Secondly, I know you think you got me ;) but I think you misread my statement or it wasn't perfectly clear, which is possible. Believe me, I wouldn't make the mistake your inferring. And, you're right, it would be sad if the world worked that way so I would have to "agree to agree."

      So, for the sake of clarity, here it is again:

      "Matters of value, ethics, and aesthetics may trouble us for years to come but, eventually, I think we'll find that most ontological disagreements can be easily resolved if both parties agree that scientific empirical evidence—the mainspring that has moved society forward since the dawn of science—is the best judge and jury regarding all things extended."

      My point here is that value judgments, e.g., morality, ethics, aesthetics, and meaning will is and will be beyond the reach of science and objectivity. The extended (to use a Kantian term) e.g., rocks, chairs, cats on mats, etc., on ontological terms (what exists), does belong to the discipline of science.

      Most concepts of gods eventually wind up with some transcendent foot in latter category viz. gods that interact in some way with humans, i.e., answering prayers, healing the sick, smiting the wicked, as well as influencing sporting events and awards shows.

      I'm sure I'll trip up somewhere and I hope you there to call bullshit on the mistake but this wasn't one of them.

      P.S. Great post on the Blackburn essay; I’ll be chiming in soon.

    2. Mea culpa Dean, the fault was mine. I failed to properly parse the clauses of your statement and thought you were saying something that you weren't. Despite what you migt think I'm not lurking behind my keyboard waiting to pounce on any flaw I see in your thinking.

      Or AM I?

      *dun dun dun!*

      On a more serious note, I guess what I think the most about this essay, is the question of what it means to be rational. One of my biggest pet peeves and the quickest way to make me angry (and I find this goes to both sides of the fence here) is when people act as if belief in a divinity is prima facie evidence that someone is irrational. I know Dr. Oliver has said it before, and it's an appreciated thought, but many highly intelligent and exceptionally rational people have been believers, and it seems a dismissive reduction to presume otherwise.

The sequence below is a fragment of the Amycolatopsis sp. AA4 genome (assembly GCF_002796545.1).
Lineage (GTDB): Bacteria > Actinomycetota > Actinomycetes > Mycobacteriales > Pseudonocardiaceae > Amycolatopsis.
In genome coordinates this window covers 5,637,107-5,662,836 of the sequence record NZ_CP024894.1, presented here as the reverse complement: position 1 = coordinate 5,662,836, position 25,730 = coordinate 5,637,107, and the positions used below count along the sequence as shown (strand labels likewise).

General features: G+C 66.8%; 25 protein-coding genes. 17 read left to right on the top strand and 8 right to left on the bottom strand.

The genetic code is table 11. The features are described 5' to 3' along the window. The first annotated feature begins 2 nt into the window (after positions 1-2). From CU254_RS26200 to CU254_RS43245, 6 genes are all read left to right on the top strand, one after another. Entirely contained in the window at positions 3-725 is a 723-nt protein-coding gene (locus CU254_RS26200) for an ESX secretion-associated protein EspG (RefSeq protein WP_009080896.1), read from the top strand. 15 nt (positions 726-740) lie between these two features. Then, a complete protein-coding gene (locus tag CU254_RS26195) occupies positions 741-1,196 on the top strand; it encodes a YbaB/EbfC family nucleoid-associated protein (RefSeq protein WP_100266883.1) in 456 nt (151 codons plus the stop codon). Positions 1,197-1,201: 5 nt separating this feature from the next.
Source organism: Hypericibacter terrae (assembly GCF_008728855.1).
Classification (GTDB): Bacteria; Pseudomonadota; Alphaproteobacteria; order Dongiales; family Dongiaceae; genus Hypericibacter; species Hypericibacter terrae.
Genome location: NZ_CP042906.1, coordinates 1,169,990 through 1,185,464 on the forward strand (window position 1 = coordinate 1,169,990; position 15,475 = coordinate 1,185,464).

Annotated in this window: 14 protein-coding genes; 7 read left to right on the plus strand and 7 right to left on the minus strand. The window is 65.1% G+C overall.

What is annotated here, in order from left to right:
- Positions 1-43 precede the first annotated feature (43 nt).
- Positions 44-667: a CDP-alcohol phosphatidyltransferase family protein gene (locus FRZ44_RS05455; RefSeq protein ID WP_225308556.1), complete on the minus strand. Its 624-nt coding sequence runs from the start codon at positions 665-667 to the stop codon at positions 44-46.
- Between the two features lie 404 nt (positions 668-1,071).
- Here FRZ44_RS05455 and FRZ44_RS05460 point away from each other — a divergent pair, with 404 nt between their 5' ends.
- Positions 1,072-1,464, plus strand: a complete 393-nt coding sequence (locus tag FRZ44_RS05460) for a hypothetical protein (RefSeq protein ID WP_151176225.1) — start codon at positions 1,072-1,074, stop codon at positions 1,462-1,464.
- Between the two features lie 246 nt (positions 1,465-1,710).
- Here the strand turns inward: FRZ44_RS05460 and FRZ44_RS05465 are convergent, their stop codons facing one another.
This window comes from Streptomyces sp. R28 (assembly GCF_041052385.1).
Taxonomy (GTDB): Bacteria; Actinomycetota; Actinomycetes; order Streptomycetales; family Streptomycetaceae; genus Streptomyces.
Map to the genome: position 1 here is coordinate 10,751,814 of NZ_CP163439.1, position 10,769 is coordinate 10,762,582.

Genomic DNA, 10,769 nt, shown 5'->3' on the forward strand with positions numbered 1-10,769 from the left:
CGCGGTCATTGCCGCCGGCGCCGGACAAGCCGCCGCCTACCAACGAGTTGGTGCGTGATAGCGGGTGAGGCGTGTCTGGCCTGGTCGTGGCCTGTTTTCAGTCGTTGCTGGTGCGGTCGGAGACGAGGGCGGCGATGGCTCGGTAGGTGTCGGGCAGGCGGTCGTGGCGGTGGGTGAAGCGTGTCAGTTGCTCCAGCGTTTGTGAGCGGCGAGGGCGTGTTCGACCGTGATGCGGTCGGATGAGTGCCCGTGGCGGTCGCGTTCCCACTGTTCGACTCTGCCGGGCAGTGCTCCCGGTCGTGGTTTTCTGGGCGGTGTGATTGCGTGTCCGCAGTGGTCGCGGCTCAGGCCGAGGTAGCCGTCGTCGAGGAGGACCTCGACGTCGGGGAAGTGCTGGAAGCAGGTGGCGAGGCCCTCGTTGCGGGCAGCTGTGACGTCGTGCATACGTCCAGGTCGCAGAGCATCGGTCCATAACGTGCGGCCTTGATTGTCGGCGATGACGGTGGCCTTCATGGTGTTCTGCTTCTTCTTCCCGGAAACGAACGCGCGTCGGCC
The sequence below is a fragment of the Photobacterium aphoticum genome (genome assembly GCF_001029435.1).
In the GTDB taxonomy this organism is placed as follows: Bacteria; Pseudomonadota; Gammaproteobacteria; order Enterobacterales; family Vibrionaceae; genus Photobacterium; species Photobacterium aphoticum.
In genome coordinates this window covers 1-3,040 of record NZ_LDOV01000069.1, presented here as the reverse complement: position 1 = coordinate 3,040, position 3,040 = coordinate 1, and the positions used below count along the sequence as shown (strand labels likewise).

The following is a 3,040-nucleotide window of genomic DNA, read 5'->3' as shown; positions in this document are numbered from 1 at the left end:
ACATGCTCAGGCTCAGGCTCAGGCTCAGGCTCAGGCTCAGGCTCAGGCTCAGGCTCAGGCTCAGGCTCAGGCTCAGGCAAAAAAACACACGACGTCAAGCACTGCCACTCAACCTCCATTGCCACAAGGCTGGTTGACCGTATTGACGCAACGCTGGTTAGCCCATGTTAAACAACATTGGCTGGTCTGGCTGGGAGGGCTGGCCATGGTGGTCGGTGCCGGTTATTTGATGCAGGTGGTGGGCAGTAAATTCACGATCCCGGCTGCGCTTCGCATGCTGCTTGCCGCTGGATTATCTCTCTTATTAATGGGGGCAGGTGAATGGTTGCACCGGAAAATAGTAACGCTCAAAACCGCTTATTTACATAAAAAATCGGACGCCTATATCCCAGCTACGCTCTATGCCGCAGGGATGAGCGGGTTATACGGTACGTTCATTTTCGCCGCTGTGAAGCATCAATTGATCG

I think that most cases of 'reasonable' disagreement fall under the category Feldman marked as 'starting from different points'. As he says in his essay, once these are identified, they too are open for rational inquiry. The difficulty lies in two places: One, it is often hard to identify what principles or premises we are just taking entirely for granted without examination... BECAUSE we are taking them entirely for granted and so don't notice them. Two, because you can't /actually/ have an infinite chain of anything, ANY argument is going to have to be crafted with some unsubstantiated premise or other, something that is either agreed by both people to be self-evident or is at least accepted 'for the sake of argument'. And depending on how committed the two people are to the argument, it might be very very hard to find some foundational principle they both can agree on. :)